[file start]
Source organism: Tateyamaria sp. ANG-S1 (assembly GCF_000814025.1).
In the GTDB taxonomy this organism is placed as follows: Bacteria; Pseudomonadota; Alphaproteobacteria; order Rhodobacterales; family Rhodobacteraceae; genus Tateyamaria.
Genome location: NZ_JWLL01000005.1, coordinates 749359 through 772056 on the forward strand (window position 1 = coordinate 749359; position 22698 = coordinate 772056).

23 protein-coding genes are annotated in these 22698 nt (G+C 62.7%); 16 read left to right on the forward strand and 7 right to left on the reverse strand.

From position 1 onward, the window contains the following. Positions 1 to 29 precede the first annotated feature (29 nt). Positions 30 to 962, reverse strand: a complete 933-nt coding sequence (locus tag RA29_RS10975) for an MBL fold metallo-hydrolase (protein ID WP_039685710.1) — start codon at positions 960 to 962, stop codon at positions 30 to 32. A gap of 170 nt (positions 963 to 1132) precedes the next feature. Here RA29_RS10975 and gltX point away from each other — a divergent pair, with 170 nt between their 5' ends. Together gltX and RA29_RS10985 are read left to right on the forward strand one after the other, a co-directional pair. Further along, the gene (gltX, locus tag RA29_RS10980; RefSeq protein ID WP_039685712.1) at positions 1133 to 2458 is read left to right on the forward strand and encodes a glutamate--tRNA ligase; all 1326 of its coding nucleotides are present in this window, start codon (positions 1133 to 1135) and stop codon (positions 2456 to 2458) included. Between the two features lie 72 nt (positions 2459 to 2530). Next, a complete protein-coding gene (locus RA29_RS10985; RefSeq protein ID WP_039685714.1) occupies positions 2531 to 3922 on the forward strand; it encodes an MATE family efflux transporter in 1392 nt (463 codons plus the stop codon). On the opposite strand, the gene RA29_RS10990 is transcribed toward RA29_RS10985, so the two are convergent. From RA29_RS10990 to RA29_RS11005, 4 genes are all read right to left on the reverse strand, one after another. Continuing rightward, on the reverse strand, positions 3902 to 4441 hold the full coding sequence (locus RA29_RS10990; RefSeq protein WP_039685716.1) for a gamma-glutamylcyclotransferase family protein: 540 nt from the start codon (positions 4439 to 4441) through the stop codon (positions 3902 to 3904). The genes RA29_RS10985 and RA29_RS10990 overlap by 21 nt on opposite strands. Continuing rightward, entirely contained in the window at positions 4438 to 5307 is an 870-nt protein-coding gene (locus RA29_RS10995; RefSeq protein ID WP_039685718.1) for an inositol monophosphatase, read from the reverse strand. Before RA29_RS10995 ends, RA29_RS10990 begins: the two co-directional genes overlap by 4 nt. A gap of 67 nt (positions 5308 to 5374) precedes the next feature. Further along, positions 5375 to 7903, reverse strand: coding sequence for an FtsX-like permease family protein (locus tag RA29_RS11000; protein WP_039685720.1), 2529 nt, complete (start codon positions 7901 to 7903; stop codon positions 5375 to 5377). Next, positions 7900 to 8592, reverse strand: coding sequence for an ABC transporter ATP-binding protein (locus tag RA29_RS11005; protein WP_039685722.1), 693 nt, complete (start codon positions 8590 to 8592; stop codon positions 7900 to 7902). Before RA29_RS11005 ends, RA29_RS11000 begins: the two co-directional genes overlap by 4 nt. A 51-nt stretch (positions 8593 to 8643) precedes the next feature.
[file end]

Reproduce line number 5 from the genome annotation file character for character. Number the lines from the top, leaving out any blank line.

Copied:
From position 1 onward, the window contains the following. Positions 1 to 29 precede the first annotated feature (29 nt). Positions 30 to 962, reverse strand: a complete 933-nt coding sequence (locus tag RA29_RS10975) for an MBL fold metallo-hydrolase (protein ID WP_039685710.1) — start codon at positions 960 to 962, stop codon at positions 30 to 32. A gap of 170 nt (positions 963 to 1132) precedes the next feature. Here RA29_RS10975 and gltX point away from each other — a divergent pair, with 170 nt between their 5' ends. Together gltX and RA29_RS10985 are read left to right on the forward strand one after the other, a co-directional pair. Further along, the gene (gltX, locus tag RA29_RS10980; RefSeq protein ID WP_039685712.1) at positions 1133 to 2458 is read left to right on the forward strand and encodes a glutamate--tRNA ligase; all 1326 of its coding nucleotides are present in this window, start codon (positions 1133 to 1135) and stop codon (positions 2456 to 2458) included. Between the two features lie 72 nt (positions 2459 to 2530). Next, a complete protein-coding gene (locus RA29_RS10985; RefSeq protein ID WP_039685714.1) occupies positions 2531 to 3922 on the forward strand; it encodes an MATE family efflux transporter in 1392 nt (463 codons plus the stop codon). On the opposite strand, the gene RA29_RS10990 is transcribed toward RA29_RS10985, so the two are convergent. From RA29_RS10990 to RA29_RS11005, 4 genes are all read right to left on the reverse strand, one after another. Continuing rightward, on the reverse strand, positions 3902 to 4441 hold the full coding sequence (locus RA29_RS10990; RefSeq protein WP_039685716.1) for a gamma-glutamylcyclotransferase family protein: 540 nt from the start codon (positions 4439 to 4441) through the stop codon (positions 3902 to 3904). The genes RA29_RS10985 and RA29_RS10990 overlap by 21 nt on opposite strands. Continuing rightward, entirely contained in the window at positions 4438 to 5307 is an 870-nt protein-coding gene (locus RA29_RS10995; RefSeq protein ID WP_039685718.1) for an inositol monophosphatase, read from the reverse strand. Before RA29_RS10995 ends, RA29_RS10990 begins: the two co-directional genes overlap by 4 nt. A gap of 67 nt (positions 5308 to 5374) precedes the next feature. Further along, positions 5375 to 7903, reverse strand: coding sequence for an FtsX-like permease family protein (locus tag RA29_RS11000; protein WP_039685720.1), 2529 nt, complete (start codon positions 7901 to 7903; stop codon positions 5375 to 5377). Next, positions 7900 to 8592, reverse strand: coding sequence for an ABC transporter ATP-binding protein (locus tag RA29_RS11005; protein WP_039685722.1), 693 nt, complete (start codon positions 8590 to 8592; stop codon positions 7900 to 7902). Before RA29_RS11005 ends, RA29_RS11000 begins: the two co-directional genes overlap by 4 nt. A 51-nt stretch (positions 8593 to 8643) precedes the next feature.